Sunshine is here again! The threat of Virulent Newcastle Disease has been banished for now, so some of you may be thinking about welcoming chicks into your homes again. But where should you go to get chickens? Are all hatcheries the same? We’ll give you the inside s-coop here. 


Not all hatcheries are created equal

While all fluffy chicks look adorable, they may not all be healthy and safe to bring home. For this reason, only purchase chicks from reputable sources. But not to worry! If a hatchery or other seller is a member of the National Poultry Improvement Plan (NPIP), you can rest easy knowing that your new addition is in egg-cellent health. The NPIP is a cooperative testing and certification program that makes sure that poultry meet certain vaccination and health standards before sale. Participating flocks must regularly have their birds tested for important poultry diseases and keep their flocks free of these diseases. You certainly don’t want to bring home any disease that would make your existing flock more susceptible to illness. In addition, NPIP flocks are free of certain diseases which could cause serious illness in humans, such as salmonella.  Curious to see which hatcheries and farms have a “clean” health status in your state? Use this map resource to find out.


Chicks at hatchery


Stock Talk: Quick Tips for Buying a New Bird

Read the fine print: Check the NPIP database to make sure that your potential seller is a verified source. Reviews from previous buyers can also inform your decision. 

Vaccinations:  Trusted hatcheries are more likely to be selling chicks that have received the appropriate vaccinations. We recommend that all chicks be vaccinated on the day they are hatched for at least these two diseases which are present in most poultry flocks: Marek’s Disease and coccidiosis. Beyond that a  trusted hatchery will know the vaccination schedule required for your area based on disease prevalence and local conditions. While hatcheries may charge more for vaccinated chicks, the additional cost is often well worth the peace of mind to ensure that your chicks are protected. If you are adding new chicks to an existing flock the chicks could be exposed to poultry disease-causing germs that are in the environment and to which your home flock is immune or resistant.  Because of these hidden dangers it is important that your new chicks be well vaccinated even before you get them..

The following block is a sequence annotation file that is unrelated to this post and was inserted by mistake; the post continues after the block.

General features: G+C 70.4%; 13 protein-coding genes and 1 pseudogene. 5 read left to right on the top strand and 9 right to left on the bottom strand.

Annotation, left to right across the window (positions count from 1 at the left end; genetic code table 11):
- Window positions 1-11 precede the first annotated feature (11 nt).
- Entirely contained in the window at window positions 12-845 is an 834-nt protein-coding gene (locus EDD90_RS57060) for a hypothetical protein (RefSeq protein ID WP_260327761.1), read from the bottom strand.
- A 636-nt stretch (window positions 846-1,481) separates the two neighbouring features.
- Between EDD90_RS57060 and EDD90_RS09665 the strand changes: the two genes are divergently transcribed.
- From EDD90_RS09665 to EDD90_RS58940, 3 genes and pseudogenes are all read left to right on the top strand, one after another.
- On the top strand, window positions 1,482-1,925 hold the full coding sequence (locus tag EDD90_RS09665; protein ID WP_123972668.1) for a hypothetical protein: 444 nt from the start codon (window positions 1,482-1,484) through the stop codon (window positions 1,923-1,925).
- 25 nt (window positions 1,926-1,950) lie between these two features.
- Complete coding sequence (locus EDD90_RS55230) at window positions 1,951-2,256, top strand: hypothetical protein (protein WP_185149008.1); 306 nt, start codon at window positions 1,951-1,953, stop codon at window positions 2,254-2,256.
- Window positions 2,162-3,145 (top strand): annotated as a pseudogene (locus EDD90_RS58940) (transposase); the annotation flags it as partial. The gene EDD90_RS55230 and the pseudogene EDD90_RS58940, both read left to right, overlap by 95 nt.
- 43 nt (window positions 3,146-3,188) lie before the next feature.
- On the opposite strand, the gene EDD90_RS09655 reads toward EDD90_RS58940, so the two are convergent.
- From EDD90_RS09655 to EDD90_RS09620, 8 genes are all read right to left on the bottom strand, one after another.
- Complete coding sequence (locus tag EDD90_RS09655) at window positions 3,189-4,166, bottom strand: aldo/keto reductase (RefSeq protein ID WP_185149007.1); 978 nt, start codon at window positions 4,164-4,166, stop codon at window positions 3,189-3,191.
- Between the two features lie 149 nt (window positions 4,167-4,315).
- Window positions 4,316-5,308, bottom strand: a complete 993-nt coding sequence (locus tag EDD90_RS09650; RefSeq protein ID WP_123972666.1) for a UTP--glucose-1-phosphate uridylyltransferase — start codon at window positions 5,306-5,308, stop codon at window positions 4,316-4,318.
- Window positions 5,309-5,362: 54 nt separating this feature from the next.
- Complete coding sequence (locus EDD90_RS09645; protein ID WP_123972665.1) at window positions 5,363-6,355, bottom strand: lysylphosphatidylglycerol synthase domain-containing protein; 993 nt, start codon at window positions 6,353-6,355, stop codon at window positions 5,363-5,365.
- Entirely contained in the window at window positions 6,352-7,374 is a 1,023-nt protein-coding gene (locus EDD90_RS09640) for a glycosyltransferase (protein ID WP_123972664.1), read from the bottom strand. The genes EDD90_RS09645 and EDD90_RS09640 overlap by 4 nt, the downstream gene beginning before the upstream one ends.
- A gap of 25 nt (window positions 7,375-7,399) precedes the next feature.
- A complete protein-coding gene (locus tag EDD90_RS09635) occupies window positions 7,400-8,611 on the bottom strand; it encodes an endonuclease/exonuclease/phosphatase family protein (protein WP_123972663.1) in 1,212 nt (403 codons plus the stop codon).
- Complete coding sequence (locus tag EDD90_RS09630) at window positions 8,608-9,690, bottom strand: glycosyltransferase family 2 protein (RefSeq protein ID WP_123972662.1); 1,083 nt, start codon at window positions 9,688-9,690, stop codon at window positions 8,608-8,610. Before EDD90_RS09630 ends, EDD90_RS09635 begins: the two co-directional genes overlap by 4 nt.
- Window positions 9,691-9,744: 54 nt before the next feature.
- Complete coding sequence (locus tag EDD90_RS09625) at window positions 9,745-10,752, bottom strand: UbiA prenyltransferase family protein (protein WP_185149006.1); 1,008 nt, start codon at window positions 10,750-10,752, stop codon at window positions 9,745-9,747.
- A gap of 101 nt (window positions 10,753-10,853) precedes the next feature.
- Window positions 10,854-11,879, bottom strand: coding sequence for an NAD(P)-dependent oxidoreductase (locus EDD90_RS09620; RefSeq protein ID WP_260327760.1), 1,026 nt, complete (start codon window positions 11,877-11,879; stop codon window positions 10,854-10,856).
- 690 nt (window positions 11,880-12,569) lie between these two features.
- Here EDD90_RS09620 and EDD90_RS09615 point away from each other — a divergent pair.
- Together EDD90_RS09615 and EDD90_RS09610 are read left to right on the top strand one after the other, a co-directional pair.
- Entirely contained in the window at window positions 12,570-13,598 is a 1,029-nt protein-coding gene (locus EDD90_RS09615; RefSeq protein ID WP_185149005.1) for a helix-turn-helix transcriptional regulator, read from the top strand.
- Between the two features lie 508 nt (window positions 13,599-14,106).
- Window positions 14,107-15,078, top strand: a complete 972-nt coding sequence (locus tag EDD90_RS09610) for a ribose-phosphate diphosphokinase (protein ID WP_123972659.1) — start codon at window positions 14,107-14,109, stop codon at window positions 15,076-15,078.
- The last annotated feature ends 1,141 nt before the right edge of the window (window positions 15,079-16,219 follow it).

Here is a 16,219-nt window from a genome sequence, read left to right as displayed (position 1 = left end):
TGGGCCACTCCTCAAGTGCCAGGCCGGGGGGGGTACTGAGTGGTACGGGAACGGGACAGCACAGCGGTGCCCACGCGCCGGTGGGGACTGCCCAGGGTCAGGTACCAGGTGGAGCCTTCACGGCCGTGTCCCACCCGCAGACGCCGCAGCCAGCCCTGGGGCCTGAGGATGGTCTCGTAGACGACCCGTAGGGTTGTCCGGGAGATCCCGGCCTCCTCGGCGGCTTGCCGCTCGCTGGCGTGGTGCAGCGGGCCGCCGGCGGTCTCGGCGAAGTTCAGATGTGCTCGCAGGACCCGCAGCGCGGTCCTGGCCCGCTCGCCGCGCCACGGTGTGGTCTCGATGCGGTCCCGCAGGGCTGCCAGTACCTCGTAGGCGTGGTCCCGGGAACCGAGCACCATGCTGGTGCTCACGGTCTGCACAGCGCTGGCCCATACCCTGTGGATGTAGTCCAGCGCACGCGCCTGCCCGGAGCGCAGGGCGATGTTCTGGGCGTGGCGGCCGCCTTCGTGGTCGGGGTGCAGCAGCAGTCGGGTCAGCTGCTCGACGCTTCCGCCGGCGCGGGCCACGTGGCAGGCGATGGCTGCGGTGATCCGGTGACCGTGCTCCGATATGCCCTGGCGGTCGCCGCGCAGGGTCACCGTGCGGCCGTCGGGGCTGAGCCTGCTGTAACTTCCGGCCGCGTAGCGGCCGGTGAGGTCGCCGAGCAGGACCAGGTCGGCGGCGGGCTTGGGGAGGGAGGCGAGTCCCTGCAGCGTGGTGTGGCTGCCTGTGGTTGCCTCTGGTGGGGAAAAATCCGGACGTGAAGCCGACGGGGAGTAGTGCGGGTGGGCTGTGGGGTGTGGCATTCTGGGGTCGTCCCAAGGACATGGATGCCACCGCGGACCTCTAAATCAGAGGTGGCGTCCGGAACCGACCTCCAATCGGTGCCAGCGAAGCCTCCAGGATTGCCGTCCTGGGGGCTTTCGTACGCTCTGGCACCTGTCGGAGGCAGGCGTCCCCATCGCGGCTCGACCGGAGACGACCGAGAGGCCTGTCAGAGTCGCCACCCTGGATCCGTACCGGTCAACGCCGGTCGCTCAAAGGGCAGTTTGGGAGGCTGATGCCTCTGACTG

Practice biosecurity: New birds need to be isolated from the rest of the flock for 30 days following purchase. This is done to prevent the possible spread of diseases. Want to learn more about fowl biosecurity? Read more here

Buy local: When you buy from a local, accredited source, you ensure that your chicks are well-adapted to the climate where they will be living. When you buy from regions that are farther away, your chickens might struggle to adapt to the new climate at home. Just remember this: chickens are like Goldilocks from the popular children’s story… It can’t be too hot or too cold for them. The local climate has to fit just right!  

Know which breeds are best for you: Different breeds of chickens have different temperaments, so do your research into what type of feathered friend you want at your home, especially if you have children. For example, Orpingtons are known for being docile and friendly while Redcaps tend to be more active. 

Consider buying an older hen: Determining the sex of a chick can be hard, and you may not always get what you asked for. For this reason, birds often end up at shelters. Thus, why not look into adopting a “retired” hen from a rescue organization or bird sanctuary?

Don’t wing it and buy from an unverified source! Follow the steps above to start a happy and healthy flock.